A suspected terrorist plot to drive a toy car loaded with explosives under the gates of a Territorial Army base and blow it up has been smashed by police.
Detectives believe the device was to have been detonated in Luton as part of a campaign of terror attacks in Britain.
Evidence of the conspiracy was obtained in a huge surveillance operation and from a hidden bug planted in a car belonging to a suspect.
Undercover police looked on as terrorist suspects apparently used the mountains of Snowdonia as a training ground.
They are accused of taking their lead from copies of the Al-Qaeda magazine Inspire which contains blueprints for home-grown attacks.
The alleged complex 16-month plot emerged as four British Muslim men appeared in court yesterday charged with a raft of terrorist offences.
Zahid Iqbal, 30, is accused of leading a terror network under the instruction of shadowy Al-Qaeda masterminds in Pakistan.
He was joined in the dock by close friends Mohammed Sharfaraz Ahmed, 24, Umar Arshad, 23, and Syed Farhan Hussain, 21.
The gang are accused of working to recruit others to fight Jihad and raising vital funds.
They were arrested at their homes in Luton last week after a multi-million pound investigation that began last year.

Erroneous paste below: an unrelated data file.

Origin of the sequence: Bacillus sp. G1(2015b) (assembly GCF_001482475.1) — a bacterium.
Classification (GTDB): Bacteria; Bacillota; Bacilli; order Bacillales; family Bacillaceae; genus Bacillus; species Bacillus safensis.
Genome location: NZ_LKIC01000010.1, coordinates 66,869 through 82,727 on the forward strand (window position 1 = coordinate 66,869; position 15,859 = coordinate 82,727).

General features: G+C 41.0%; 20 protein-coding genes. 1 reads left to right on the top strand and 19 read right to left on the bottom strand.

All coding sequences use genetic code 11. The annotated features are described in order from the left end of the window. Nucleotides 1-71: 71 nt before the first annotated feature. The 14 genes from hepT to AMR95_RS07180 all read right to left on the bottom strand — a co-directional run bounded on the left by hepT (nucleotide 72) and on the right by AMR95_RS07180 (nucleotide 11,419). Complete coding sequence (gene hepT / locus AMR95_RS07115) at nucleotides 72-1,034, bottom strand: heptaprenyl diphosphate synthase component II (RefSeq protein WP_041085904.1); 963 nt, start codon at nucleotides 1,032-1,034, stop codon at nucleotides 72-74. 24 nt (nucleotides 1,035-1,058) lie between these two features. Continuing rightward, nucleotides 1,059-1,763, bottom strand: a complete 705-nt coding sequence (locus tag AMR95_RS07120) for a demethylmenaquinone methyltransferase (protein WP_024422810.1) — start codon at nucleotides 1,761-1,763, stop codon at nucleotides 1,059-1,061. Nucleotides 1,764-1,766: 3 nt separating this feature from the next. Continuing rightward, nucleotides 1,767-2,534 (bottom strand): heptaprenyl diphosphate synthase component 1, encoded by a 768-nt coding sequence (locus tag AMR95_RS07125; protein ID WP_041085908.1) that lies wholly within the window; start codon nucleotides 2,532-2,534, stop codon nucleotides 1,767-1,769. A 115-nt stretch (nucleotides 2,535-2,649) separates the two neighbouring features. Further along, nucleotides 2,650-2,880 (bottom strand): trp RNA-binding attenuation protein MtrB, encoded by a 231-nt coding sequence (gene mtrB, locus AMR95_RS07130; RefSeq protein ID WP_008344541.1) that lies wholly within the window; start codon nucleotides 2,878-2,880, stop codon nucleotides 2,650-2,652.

The men had been arrested and their homes searched last September but it is understood police needed more time to piece together the plot.
Westminster Magistrates’ Court heard the men bought firearms and survival equipment, downloaded Al-Qaeda terror manuals and discussed methods and targets.
Prosecutors said two of the men were caught by a hidden bug discussing ‘building and modifying’ improvised explosive devices.
They allegedly referred to ‘clocks, timers, remote controls and wires’ and following instructions in Inspire magazine.
One was overheard saying: ‘You don’t want to be expecting something huge and then something little going off.’ Another said: ‘I was like driving past the TA centre … if you had a small toy car, there’s a small gap under the gate. You could drive it under a vehicle that they use.’
Prosecutor Piers Arnold said there was ‘clear evidence’ that ‘attacks on a Territorial army base was contemplated’.
Ahmed is accused of acting as a recruiter and making an ‘explorative visit’ to Pakistan where he may have undertaken terrorist activities.
Hussain is alleged to have been the quartermaster who specialised in the distribution of funds and provisions.
Counter terrorism police claim they found more than £180,000 had passed through his bank account in the past two years.
When they searched his Luton home, they allegedly found ten After Eight Mint-sized gold bars worth £10,000 and a machine used to steal details from credit cards.
Arshad’s role was allegedly to provide practical guidance on activities abroad, what to wear to fit in and to lead the outdoor training.
All four men are accused of possessing editions of Inspire, a banned publication, and a terrorist book called 44 Ways to Support Jihad.
Ahmed and Arshad were also found with a copy of ’21 Techniques of Silent Killing’, police claim. Arshad is also accused of owning The Al Qaeda Manual.
Hussain is accused of possessing The Book of Jihad and a manual named ‘The Explosives Course Two.’
The four men were remanded in custody at top security Belmarsh Prison and will appear at the Old Bailey next week